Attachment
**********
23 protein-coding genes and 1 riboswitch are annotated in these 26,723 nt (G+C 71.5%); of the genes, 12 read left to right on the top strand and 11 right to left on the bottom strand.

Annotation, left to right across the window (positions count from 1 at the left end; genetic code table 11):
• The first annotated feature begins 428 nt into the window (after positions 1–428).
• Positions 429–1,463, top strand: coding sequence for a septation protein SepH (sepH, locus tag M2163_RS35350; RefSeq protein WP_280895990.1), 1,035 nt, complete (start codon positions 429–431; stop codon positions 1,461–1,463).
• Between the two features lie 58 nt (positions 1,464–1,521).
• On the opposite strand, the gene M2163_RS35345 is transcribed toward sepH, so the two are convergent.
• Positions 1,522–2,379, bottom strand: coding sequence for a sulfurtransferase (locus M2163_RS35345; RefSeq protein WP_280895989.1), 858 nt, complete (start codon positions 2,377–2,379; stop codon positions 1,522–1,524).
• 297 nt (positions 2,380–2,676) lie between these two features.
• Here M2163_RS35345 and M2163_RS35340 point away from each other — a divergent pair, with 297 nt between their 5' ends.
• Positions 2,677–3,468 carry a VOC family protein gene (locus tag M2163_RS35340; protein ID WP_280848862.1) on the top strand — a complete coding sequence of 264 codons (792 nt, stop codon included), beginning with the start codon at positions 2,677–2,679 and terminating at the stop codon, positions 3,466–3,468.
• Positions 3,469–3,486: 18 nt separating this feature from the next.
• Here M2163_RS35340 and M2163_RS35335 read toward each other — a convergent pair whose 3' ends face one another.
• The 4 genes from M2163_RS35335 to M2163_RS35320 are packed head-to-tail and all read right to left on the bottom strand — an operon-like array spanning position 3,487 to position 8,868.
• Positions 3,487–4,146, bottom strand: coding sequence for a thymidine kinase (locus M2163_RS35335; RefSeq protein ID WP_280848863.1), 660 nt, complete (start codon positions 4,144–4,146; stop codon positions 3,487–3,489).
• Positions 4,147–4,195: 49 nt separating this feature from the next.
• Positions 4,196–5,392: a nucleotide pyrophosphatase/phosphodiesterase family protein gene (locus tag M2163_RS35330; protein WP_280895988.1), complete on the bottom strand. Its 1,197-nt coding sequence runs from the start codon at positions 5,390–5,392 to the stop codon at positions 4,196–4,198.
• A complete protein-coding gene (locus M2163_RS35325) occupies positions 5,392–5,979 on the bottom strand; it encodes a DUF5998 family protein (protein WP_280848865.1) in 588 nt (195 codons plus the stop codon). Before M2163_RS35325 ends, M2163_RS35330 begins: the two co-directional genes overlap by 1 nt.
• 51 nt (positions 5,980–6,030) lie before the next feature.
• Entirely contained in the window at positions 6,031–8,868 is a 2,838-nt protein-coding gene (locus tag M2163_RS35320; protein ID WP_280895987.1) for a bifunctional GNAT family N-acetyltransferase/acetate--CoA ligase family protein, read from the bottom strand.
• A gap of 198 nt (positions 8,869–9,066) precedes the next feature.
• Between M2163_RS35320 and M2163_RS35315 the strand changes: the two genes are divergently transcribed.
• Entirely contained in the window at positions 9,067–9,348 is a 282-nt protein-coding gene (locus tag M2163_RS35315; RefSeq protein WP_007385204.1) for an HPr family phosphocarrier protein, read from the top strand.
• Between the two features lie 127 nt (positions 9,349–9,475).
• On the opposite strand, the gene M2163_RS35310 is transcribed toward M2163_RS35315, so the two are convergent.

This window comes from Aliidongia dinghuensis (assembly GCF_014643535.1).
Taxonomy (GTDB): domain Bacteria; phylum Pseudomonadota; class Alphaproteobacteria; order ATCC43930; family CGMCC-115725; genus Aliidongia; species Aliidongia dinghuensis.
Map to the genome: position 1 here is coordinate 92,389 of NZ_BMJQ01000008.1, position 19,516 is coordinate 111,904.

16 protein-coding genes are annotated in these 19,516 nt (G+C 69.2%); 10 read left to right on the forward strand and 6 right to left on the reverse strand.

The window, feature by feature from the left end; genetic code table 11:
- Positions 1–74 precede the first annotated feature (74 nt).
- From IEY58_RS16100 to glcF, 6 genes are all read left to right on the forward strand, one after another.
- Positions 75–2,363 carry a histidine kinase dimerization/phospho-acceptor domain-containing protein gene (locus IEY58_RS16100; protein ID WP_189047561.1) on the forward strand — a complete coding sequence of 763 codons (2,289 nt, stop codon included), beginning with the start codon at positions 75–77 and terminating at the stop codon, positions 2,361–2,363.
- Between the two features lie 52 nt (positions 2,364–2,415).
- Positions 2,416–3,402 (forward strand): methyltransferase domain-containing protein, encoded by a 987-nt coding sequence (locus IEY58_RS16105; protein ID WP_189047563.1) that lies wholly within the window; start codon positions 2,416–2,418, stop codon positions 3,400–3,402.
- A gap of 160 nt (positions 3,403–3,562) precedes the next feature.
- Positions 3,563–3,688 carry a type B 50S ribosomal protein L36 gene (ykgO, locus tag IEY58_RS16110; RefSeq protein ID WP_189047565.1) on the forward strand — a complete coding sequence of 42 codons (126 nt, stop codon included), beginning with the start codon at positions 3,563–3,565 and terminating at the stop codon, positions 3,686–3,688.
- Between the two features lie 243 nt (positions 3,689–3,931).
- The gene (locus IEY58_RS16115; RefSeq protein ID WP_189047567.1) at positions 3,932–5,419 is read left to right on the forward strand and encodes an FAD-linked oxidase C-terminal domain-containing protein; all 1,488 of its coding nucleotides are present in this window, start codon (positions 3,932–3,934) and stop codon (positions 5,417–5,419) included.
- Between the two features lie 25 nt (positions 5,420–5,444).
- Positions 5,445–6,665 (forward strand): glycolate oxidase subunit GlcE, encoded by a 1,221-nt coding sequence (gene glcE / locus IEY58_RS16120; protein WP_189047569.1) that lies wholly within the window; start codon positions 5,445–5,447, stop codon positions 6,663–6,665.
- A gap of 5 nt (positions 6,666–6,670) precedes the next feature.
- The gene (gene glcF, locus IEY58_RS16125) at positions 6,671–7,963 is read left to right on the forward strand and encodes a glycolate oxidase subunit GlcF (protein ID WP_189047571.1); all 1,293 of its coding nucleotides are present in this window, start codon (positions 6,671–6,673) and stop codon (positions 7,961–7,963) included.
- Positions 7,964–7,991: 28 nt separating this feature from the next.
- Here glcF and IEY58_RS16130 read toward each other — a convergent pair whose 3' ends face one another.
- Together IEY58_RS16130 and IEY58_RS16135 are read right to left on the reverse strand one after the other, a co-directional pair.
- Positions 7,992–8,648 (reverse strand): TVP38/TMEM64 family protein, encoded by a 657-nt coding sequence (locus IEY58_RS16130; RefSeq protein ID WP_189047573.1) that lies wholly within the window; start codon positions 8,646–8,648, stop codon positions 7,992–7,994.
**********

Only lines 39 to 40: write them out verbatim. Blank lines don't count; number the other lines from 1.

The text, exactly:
- Between the two features lie 25 nt (positions 5,420–5,444).
- Positions 5,445–6,665 (forward strand): glycolate oxidase subunit GlcE, encoded by a 1,221-nt coding sequence (gene glcE / locus IEY58_RS16120; protein WP_189047569.1) that lies wholly within the window; start codon positions 5,445–5,447, stop codon positions 6,663–6,665.